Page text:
Herramienta de conservación

Species Threat Abatement and Recovery (STAR) metric

The Species Threat Abatement and Restoration (STAR) metric measures the contribution that investments can make to reducing species’ extinction risk. It helps governments, cities, civil society, the finance industry, investors and companies to target their investments and activities to achieve conservation outcomes and contribute to global policy aims.

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5,362

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threatened and Near Threatened species’ data incorporated  into STAR

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24%

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of global extinction risk reduction could be achieved by increasing sustainability in crop production 

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56%

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of global extinction risk reduction could be achieved by restoring habitats

How STAR works

The STAR metric assesses the potential of particular actions at specific locations to contribute to global sustainability targets, supporting science-based targets for species biodiversity.

STAR measures the potential contribution of two kinds of action to reduce species extinction risk:

  • threat abatement
  • habitat restoration 

This makes it possible to identify actions that will yield benefits for threatened species, and enables actors to add up their total contributions to preventing biodiversity loss.

Species Threat Abatement and Restoration (STAR) metric

IUCN

The method for calculating STAR is in the public domain. Any actor can apply the STAR metric to any location, using data on the distribution, threats and extinction risk of threatened species.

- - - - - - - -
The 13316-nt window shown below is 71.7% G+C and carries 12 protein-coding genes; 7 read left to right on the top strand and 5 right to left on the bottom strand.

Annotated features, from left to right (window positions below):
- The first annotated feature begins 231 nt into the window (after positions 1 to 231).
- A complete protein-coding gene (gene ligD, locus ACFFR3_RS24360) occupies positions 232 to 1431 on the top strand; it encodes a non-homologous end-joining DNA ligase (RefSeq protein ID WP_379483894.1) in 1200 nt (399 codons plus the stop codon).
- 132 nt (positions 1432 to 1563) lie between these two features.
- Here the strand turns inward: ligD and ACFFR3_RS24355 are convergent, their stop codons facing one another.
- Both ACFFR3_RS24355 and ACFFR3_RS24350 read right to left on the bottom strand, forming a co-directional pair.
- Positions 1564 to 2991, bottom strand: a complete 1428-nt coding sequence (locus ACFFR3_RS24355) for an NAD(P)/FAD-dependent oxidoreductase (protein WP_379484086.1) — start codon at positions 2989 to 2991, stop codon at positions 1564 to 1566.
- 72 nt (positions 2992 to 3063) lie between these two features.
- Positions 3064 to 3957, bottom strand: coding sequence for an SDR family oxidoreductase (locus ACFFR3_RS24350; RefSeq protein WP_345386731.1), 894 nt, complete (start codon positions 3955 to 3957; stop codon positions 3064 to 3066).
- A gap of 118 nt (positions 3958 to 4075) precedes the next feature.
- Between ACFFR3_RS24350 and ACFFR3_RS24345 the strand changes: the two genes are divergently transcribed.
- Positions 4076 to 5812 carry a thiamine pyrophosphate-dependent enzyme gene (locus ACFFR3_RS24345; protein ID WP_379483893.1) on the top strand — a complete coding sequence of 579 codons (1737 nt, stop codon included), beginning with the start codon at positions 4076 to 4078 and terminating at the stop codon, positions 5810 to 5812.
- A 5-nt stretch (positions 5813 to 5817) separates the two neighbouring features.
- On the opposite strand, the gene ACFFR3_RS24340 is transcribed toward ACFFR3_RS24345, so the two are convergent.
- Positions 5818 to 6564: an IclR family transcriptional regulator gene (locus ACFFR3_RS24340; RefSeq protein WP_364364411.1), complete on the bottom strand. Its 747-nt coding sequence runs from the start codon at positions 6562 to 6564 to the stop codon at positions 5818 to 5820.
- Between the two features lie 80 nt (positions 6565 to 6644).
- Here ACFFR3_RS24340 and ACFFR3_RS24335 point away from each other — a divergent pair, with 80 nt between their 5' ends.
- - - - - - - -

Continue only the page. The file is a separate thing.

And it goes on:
The post-2020 Global Biodiversity Framework seeks to identify specific actions that will improve the overall state of biodiversity. STAR provides a way to measure how reducing threats in a particular place can decrease overall extinction risk, linking proposed actions to achieving the Convention's vision of living in harmony with nature.

Elizabeth Maruma Mrema 
Executive Secretary of the Convention on Biological Diversity

Scientific underpinning and approach

The scientific basis for STAR was established in ‘Measuring spatially-explicit contributions to science-based species targets, published in Nature Ecology & Evolution. The metric bases its scores on data from the IUCN Red List of Threatened Species. Further research is underway to extend the application of STAR to aquatic environments, to account for threats embodied in international trade and to harness National Red List data for nationally threatened species.

© IUCN

Uses for STAR

Governments, businesses, civil society, or any other actor can use STAR to quantify the potential impact of their actions on reducing species extinction risk. National governments can use it to set baselines for measuring progress towards global biodiversity targets, and conservation agencies can use it to identify gaps and target conservation efforts. The private and financial sectors can use STAR to document and disclose biodiversity risk.

Contributing organisations

The IUCN Species Survival Commission Post-2020 Taskforce, hosted by the University of Newcastle, led the development of STAR. Collaborators from more than 50 organisations around the world contributed to the Nature Ecology & Evolution paper.

The STAR metric is available through the Integrated Biodiversity Assessment Tool (IBAT), a partnership of IUCN, BirdLife International, Conservation International, and UNEP-WCMC. The STAR metric is maintained under the authority of the IUCN Red List Committee.

We acknowledge funding from the Luc Hoffmann Institute, Vulcan, Synchronicity Earth and the Global Environment Facility, as well as support from the Conservation International GEF Project Agency. The Biodiversity Consultancy pioneered the tool’s private sector applications.

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